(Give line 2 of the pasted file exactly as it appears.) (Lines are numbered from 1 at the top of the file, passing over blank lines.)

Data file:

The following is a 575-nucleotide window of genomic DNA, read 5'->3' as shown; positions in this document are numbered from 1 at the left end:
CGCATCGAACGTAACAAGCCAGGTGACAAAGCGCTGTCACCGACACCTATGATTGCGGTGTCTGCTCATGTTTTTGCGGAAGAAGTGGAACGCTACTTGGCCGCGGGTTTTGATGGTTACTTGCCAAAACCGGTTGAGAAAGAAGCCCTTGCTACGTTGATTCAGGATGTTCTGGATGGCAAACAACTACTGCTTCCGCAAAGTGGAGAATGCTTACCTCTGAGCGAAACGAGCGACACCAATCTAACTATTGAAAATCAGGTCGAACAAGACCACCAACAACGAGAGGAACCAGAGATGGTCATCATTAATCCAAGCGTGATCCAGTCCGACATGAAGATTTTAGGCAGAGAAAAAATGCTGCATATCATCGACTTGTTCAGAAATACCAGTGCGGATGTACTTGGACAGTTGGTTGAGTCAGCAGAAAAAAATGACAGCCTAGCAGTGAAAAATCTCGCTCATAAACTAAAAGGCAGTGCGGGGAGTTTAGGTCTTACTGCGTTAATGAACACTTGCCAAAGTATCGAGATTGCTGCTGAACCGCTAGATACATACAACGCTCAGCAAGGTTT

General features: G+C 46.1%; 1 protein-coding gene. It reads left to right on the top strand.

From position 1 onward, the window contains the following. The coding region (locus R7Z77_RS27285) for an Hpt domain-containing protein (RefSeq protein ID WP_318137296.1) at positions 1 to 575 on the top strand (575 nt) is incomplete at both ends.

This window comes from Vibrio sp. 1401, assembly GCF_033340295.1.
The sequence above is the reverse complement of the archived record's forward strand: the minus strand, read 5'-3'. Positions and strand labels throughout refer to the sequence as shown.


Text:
CGCATCGAACGTAACAAGCCAGGTGACAAAGCGCTGTCACCGACACCTATGATTGCGGTGTCTGCTCATGTTTTTGCGGAAGAAGTGGAACGCTACTTGGCCGCGGGTTTTGATGGTTACTTGCCAAAACCGGTTGAGAAAGAAGCCCTTGCTACGTTGATTCAGGATGTTCTGGATGGCAAACAACTACTGCTTCCGCAAAGTGGAGAATGCTTACCTCTGAGCGAAACGAGCGACACCAATCTAACTATTGAAAATCAGGTCGAACAAGACCACCAACAACGAGAGGAACCAGAGATGGTCATCATTAATCCAAGCGTGATCCAGTCCGACATGAAGATTTTAGGCAGAGAAAAAATGCTGCATATCATCGACTTGTTCAGAAATACCAGTGCGGATGTACTTGGACAGTTGGTTGAGTCAGCAGAAAAAAATGACAGCCTAGCAGTGAAAAATCTCGCTCATAAACTAAAAGGCAGTGCGGGGAGTTTAGGTCTTACTGCGTTAATGAACACTTGCCAAAGTATCGAGATTGCTGCTGAACCGCTAGATACATACAACGCTCAGCAAGGTTT